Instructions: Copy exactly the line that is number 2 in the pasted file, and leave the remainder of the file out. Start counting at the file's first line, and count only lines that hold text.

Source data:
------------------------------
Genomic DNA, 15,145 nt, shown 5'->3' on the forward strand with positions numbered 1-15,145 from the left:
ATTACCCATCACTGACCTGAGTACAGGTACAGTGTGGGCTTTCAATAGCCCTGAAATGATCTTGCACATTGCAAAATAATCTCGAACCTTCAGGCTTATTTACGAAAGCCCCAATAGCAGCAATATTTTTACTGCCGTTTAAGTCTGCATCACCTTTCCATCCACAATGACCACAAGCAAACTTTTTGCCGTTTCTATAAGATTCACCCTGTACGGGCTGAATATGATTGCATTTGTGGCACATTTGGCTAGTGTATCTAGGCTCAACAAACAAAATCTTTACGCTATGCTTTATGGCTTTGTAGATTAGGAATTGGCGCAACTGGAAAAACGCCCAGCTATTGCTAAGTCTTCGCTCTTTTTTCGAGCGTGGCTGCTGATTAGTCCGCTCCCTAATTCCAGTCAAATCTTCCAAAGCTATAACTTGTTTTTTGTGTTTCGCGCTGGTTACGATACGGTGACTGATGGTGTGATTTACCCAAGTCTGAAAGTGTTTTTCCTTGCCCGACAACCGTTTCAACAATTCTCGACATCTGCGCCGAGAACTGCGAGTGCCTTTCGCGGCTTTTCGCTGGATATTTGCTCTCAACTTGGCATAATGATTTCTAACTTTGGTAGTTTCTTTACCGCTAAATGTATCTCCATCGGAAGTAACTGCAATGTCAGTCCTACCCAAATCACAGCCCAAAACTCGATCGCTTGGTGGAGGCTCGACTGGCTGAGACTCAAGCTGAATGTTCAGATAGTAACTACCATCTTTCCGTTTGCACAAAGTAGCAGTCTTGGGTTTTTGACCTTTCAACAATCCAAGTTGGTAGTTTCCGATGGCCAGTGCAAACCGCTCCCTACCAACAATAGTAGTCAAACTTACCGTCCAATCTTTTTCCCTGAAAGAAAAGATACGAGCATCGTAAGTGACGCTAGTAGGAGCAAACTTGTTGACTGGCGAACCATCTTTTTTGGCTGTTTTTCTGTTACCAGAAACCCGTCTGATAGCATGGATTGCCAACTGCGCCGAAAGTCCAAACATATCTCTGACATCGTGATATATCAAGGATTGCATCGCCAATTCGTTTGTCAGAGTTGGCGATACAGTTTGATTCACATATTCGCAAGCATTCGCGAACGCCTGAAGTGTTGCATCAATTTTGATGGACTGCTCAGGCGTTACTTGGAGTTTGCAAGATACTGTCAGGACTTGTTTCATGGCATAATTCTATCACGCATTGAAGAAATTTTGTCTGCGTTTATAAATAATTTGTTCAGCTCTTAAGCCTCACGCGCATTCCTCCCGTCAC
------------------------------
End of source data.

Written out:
ATTACCCATCACTGACCTGAGTACAGGTACAGTGTGGGCTTTCAATAGCCCTGAAATGATCTTGCACATTGCAAAATAATCTCGAACCTTCAGGCTTATTTACGAAAGCCCCAATAGCAGCAATATTTTTACTGCCGTTTAAGTCTGCATCACCTTTCCATCCACAATGACCACAAGCAAACTTTTTGCCGTTTCTATAAGATTCACCCTGTACGGGCTGAATATGATTGCATTTGTGGCACATTTGGCTAGTGTATCTAGGCTCAACAAACAAAATCTTTACGCTATGCTTTATGGCTTTGTAGATTAGGAATTGGCGCAACTGGAAAAACGCCCAGCTATTGCTAAGTCTTCGCTCTTTTTTCGAGCGTGGCTGCTGATTAGTCCGCTCCCTAATTCCAGTCAAATCTTCCAAAGCTATAACTTGTTTTTTGTGTTTCGCGCTGGTTACGATACGGTGACTGATGGTGTGATTTACCCAAGTCTGAAAGTGTTTTTCCTTGCCCGACAACCGTTTCAACAATTCTCGACATCTGCGCCGAGAACTGCGAGTGCCTTTCGCGGCTTTTCGCTGGATATTTGCTCTCAACTTGGCATAATGATTTCTAACTTTGGTAGTTTCTTTACCGCTAAATGTATCTCCATCGGAAGTAACTGCAATGTCAGTCCTACCCAAATCACAGCCCAAAACTCGATCGCTTGGTGGAGGCTCGACTGGCTGAGACTCAAGCTGAATGTTCAGATAGTAACTACCATCTTTCCGTTTGCACAAAGTAGCAGTCTTGGGTTTTTGACCTTTCAACAATCCAAGTTGGTAGTTTCCGATGGCCAGTGCAAACCGCTCCCTACCAACAATAGTAGTCAAACTTACCGTCCAATCTTTTTCCCTGAAAGAAAAGATACGAGCATCGTAAGTGACGCTAGTAGGAGCAAACTTGTTGACTGGCGAACCATCTTTTTTGGCTGTTTTTCTGTTACCAGAAACCCGTCTGATAGCATGGATTGCCAACTGCGCCGAAAGTCCAAACATATCTCTGACATCGTGATATATCAAGGATTGCATCGCCAATTCGTTTGTCAGAGTTGGCGATACAGTTTGATTCACATATTCGCAAGCATTCGCGAACGCCTGAAGTGTTGCATCAATTTTGATGGACTGCTCAGGCGTTACTTGGAGTTTGCAAGATACTGTCAGGACTTGTTTCATGGCATAATTCTATCACGCATTGAAGAAATTTTGTCTGCGTTTATAAATAATTTGTTCAGCTCTTAAGCCTCACGCGCATTCCTCCCGTCAC